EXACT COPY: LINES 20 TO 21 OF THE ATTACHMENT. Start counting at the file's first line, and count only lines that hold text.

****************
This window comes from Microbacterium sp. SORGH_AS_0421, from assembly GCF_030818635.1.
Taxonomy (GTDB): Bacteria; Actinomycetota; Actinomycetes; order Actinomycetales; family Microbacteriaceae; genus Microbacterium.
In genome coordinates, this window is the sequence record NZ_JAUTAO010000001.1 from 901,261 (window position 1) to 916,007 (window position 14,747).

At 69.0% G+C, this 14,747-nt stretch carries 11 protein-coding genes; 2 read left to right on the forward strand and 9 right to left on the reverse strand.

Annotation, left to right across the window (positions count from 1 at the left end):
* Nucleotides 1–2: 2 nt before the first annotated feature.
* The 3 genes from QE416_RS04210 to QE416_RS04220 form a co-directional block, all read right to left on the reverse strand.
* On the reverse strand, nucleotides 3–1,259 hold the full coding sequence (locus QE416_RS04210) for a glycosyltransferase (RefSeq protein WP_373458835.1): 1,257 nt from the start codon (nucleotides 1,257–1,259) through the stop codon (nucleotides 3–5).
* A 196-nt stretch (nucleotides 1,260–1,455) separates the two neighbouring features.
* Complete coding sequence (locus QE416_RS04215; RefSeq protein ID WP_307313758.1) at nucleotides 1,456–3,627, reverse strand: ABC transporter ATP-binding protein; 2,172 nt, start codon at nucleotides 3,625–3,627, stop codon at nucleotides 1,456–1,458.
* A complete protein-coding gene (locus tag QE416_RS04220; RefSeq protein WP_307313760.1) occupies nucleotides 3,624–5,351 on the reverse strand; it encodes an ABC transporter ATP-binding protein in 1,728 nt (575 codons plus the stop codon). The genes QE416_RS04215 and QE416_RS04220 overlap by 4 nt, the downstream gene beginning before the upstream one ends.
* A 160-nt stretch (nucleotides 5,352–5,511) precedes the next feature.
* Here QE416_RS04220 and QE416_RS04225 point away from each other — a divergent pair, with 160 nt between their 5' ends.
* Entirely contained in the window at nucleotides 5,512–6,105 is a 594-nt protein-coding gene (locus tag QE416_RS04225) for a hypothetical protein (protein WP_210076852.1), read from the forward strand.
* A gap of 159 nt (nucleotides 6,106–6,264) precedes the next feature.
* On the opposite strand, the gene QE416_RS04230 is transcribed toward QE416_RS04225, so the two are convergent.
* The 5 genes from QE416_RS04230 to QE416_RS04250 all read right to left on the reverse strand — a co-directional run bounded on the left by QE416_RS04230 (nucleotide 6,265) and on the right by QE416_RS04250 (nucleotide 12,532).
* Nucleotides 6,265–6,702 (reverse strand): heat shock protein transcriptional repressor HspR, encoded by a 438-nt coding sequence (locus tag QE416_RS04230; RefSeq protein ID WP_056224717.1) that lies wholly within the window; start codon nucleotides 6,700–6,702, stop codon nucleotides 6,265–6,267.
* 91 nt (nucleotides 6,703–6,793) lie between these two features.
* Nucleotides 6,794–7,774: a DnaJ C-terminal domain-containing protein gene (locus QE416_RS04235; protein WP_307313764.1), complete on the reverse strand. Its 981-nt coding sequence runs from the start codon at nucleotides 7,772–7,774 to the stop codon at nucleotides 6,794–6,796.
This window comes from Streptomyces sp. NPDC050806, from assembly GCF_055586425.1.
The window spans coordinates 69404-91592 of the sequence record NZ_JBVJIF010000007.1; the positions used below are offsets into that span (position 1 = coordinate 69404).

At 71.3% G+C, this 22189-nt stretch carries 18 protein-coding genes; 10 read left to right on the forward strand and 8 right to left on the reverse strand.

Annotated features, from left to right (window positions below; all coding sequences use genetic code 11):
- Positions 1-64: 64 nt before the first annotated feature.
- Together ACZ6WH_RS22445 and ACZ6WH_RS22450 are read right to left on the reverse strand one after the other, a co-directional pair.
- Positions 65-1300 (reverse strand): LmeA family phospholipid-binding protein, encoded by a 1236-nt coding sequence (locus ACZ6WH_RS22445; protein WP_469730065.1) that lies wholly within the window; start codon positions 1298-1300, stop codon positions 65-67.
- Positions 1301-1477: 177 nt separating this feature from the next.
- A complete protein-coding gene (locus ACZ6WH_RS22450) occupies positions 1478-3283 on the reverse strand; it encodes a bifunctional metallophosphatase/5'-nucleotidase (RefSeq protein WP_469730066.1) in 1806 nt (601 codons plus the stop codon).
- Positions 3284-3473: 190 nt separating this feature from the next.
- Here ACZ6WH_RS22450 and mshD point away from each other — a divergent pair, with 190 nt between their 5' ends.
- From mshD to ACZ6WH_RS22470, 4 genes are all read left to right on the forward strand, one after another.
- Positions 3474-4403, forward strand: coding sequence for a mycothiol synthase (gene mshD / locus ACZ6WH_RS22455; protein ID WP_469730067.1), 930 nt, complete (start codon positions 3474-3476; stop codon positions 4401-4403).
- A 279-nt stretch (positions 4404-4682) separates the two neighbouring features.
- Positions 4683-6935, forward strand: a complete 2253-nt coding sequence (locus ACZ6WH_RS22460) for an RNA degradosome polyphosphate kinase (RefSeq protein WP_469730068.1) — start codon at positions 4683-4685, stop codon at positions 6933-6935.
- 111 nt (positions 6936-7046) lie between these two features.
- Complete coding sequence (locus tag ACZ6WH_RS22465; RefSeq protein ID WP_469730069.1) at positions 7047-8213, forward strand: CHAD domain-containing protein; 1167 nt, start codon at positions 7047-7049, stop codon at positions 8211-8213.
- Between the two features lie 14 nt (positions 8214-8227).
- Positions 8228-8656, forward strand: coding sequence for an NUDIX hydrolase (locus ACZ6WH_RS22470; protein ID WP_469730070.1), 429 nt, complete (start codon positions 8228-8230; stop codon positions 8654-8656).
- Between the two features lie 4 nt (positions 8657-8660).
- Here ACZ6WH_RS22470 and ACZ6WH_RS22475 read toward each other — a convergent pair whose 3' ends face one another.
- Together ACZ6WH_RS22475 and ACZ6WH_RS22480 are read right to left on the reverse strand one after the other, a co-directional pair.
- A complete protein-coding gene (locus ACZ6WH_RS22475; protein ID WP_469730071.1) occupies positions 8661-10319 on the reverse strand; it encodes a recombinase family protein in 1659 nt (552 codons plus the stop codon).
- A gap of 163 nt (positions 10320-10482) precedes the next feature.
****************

* Nucleotides 6,794–7,774: a DnaJ C-terminal domain-containing protein gene (locus QE416_RS04235; protein WP_307313764.1), complete on the reverse strand. Its 981-nt coding sequence runs from the start codon at nucleotides 7,772–7,774 to the stop codon at nucleotides 6,794–6,796.
This window comes from Streptomyces sp. NPDC050806, from assembly GCF_055586425.1.